This photo got me thinking about negatives. I made the shot in Indiana when I was a teenager. We’d moved there from Alaska during my senior year of high school. It was dusk, and the negative is thin. I didn’t even notice the photo at the time. So the negative sat there, and sat there, and sat there. Forty years later, when I was converting several of my negatives to digital I found this image. I love the photo.
Besides being a photo I like to look at, it’s also a time capsule that gives me a sense of how I saw things as a teenager when I was starting out as a photographer.
It’s hard to say if this kind of discovery would have happened if the original shot, from so long ago, had been digital.
Digital filing and recovery depends on keywords. Any photo that isn’t keyworded correctly is simply thrown into the void, likely never to be seen again. If I didn’t notice the shot when I first took it, it probably wouldn’t have been keyworded. And what word would I use to stumble on the lost shot now? It’s hard to say what a forty year collection of redundant hard drives will look like. I probably wouldn’t scan through them like I did the contact sheets of my negatives.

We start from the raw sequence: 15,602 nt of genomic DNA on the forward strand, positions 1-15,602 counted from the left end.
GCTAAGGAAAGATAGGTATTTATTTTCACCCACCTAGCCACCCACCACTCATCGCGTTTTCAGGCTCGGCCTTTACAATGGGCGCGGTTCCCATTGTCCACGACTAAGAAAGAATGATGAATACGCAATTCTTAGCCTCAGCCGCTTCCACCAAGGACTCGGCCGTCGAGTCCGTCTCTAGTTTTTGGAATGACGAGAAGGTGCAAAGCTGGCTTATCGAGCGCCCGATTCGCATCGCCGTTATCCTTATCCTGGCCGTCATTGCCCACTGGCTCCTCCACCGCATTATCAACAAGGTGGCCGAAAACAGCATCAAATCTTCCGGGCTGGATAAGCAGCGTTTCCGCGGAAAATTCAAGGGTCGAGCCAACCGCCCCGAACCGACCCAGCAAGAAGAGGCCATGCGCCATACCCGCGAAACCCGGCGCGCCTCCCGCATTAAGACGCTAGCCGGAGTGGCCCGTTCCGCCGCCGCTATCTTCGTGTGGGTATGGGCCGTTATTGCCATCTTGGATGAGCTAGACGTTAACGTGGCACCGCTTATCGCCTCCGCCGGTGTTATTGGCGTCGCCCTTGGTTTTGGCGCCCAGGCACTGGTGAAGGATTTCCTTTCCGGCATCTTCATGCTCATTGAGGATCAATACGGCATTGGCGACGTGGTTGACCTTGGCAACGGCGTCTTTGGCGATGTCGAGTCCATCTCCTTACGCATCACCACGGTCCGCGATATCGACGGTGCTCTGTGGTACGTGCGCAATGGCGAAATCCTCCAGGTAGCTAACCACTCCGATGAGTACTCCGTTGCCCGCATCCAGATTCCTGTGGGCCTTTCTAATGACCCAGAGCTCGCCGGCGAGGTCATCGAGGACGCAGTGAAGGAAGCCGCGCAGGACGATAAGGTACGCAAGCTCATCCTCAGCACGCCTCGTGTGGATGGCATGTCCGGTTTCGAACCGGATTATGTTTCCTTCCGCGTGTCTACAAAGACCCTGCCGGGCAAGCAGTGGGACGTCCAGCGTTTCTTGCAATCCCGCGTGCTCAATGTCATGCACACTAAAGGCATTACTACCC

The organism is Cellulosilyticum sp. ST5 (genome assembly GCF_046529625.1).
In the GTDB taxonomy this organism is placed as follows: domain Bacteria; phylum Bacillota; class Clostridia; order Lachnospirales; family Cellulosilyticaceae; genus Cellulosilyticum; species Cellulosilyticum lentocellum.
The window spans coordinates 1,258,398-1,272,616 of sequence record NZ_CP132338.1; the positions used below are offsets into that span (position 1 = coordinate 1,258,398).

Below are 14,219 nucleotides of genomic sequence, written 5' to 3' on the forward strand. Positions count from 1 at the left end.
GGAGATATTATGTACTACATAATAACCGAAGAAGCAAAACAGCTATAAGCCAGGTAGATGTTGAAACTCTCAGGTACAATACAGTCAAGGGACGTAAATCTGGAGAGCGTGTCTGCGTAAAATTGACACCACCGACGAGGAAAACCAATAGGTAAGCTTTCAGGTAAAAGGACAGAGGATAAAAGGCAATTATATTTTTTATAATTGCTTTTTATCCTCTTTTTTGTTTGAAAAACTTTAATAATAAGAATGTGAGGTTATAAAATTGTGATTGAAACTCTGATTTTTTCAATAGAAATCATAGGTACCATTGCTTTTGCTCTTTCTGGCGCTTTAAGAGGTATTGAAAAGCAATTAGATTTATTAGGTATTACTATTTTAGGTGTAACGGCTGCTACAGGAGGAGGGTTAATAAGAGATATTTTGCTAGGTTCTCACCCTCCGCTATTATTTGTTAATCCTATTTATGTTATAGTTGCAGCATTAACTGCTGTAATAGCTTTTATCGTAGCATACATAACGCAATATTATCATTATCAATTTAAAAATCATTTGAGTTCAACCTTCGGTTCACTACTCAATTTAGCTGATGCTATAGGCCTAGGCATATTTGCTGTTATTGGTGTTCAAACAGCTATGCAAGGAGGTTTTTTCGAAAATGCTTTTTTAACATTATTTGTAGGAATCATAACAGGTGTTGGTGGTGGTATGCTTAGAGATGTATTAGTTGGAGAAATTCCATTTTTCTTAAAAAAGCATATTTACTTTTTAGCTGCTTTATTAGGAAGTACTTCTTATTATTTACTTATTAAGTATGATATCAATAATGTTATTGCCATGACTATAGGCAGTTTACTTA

Recent studies have raised questions about the safety and permanence of digital storage. The movie industry believes the studies. A while back the major movie studios subsidized Kodak so they could keep making the film that digital movies are backed up onto for long-term storage.
So, what to do? I don’t know.
I love the esthetic of shooting film with my M6’s, but like most photographers I know I spend a lot of my time shooting digital, for the convenience, with my M9’s.